Real Food
Savor the flavors of everyday real food, fresh from the garden or stored on your pantry shelves.

How to Grow and Prepare the Best Summer Salad

mesclun salad mix 

Harvesting greens for a dinner salad is a breeze when you plant a mesclun mix.

Salad is perhaps the easiest summer dish to prepare—just tear some lettuce leaves into a bowl and drizzle on a dressing, right? Maybe so, but I like a salad whose texture and flavor profiles are a bit more complex. Here’s how I make it happen.

Salad greens are the first thing to come up in my garden. And am I ever ready for them after a long winter! I’d get tired of plain green salads in a hurry, though. So, I plant lots of varieties of salad greens. Just a few of each variety so I’m not overwhelmed. Then I succession plant every few weeks until the weather gets too warm for these cool-season lovers.

Select Tasty Seeds

A good mesclun mix is my go-to salad seed packet. I mix it up even more with buttercrunch along with red orach and merlot and lolla rossa lettuces for a pop of color. A few mizuna and arugula seeds guarantee extra flavor oomph. I also plant several radish varieties for crunch and zest. They’re ready about the same time as the greens.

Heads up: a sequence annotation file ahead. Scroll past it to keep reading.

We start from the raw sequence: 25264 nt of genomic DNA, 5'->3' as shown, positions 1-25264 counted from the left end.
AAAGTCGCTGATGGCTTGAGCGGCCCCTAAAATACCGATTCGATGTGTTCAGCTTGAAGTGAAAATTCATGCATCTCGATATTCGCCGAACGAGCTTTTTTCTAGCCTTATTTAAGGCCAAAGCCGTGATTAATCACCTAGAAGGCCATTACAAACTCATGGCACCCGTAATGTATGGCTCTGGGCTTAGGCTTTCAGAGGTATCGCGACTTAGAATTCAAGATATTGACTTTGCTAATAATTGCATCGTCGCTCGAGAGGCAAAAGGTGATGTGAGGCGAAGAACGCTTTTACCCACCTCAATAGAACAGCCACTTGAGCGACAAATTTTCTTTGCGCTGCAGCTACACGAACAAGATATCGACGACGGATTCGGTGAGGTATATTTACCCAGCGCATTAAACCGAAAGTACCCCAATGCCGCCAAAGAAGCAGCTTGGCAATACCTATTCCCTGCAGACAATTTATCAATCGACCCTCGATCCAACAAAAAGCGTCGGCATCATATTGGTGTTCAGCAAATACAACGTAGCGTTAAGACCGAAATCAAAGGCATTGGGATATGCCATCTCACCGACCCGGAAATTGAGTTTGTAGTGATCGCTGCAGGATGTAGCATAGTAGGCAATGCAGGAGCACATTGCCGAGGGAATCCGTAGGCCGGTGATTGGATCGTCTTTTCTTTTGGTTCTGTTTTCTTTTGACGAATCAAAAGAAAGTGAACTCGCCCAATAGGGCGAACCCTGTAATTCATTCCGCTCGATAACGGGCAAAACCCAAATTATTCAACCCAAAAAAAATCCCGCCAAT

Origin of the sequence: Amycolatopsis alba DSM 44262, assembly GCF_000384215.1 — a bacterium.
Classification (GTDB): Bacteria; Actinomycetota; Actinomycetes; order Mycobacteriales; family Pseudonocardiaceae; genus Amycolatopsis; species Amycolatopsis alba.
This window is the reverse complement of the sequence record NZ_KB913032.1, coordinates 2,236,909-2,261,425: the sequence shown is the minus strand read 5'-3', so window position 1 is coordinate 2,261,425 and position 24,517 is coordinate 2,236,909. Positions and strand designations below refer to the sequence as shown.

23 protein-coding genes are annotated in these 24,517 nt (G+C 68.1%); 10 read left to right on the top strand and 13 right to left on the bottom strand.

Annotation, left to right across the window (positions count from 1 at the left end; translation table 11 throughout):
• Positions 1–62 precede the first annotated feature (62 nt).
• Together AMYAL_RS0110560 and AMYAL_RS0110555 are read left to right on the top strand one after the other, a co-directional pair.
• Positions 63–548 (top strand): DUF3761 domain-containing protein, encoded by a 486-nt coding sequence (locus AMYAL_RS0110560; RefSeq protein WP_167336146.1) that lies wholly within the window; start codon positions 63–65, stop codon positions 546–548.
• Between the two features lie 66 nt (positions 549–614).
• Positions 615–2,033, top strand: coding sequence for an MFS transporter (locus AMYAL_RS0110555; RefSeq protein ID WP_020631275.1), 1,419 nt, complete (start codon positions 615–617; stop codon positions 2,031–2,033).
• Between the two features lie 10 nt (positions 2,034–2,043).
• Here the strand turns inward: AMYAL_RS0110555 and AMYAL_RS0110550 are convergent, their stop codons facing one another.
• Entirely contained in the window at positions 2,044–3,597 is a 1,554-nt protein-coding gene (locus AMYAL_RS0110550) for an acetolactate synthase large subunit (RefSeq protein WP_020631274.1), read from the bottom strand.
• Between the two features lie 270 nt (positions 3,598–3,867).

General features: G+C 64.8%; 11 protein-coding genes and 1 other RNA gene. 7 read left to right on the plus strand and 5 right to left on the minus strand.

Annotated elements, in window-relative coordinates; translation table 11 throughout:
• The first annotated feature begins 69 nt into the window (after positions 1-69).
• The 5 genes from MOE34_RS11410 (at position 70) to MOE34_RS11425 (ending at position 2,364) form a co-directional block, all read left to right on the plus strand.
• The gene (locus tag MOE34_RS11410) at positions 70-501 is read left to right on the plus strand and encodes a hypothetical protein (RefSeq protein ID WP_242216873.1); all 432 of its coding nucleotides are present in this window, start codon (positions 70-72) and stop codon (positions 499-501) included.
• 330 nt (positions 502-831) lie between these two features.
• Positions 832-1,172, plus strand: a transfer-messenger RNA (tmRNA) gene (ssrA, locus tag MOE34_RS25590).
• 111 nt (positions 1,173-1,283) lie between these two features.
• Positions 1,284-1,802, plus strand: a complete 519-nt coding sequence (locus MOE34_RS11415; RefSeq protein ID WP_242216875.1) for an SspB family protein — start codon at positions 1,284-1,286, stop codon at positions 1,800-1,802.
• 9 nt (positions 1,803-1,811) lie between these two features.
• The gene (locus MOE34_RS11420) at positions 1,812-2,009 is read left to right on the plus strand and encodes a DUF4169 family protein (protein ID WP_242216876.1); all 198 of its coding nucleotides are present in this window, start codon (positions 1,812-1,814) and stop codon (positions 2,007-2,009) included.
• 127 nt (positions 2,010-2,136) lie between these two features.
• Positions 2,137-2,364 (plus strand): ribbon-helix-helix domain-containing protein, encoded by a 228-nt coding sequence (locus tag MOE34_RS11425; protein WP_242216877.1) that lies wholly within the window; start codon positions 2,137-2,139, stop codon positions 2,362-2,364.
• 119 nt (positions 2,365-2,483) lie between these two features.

handful of radishes

Thinly sliced colorful radishes add pizzazz to salads without being overpowering.

In early spring, that’s about all I have to put into a salads from my raised beds, so I add weeds! Young dandelion greens, purslane, and chickweed are always available and pack a tangy punch.

Raid Vegetable Beds

Soon beets and carrots begin sprouting. Scissors come in handy for thinning beets and you can bet I add those clippings to my salad. While I’m at it, I wander over to the carrot bed and judiciously cut a few fringy tips to toss in my salad. Nothing tastes fresher.

Baby kale and young spinach leaves are growing about this time, too. Both add texture and flavor dimension, but at this stage, they’re so tender and delicate that picky eaters won’t notice them.

As the season progresses, more and more options emerge for salad goodness. Sugar snap peas make a bright addition. Later, beets, carrots, and kohlrabi add color, flavor, and texture. Broccoli florets and shelled English peas, raw or lightly steamed, turn a salad into a hearty dish. Tiny cucamelons add more than a suggestion of citrus to salads; they’re also good conversation starters.

variety of carrots

Grated or sliced carrots add crunch and color to salads. For even more color, plant several carrot varieties.

Don't Forget Herbs and Fruits

Like many gardeners, I plant herbs for all kinds of culinary uses. Only recently did I discover how much they add to a salad’s overall flavor profile. I like to combine dill, basil, and flat-leaf parsley. The Parsley leaves go in whole; I snip dill and basil into tiny bits and mix them in well so every bite gets a hint of fragrant herbal sophistication.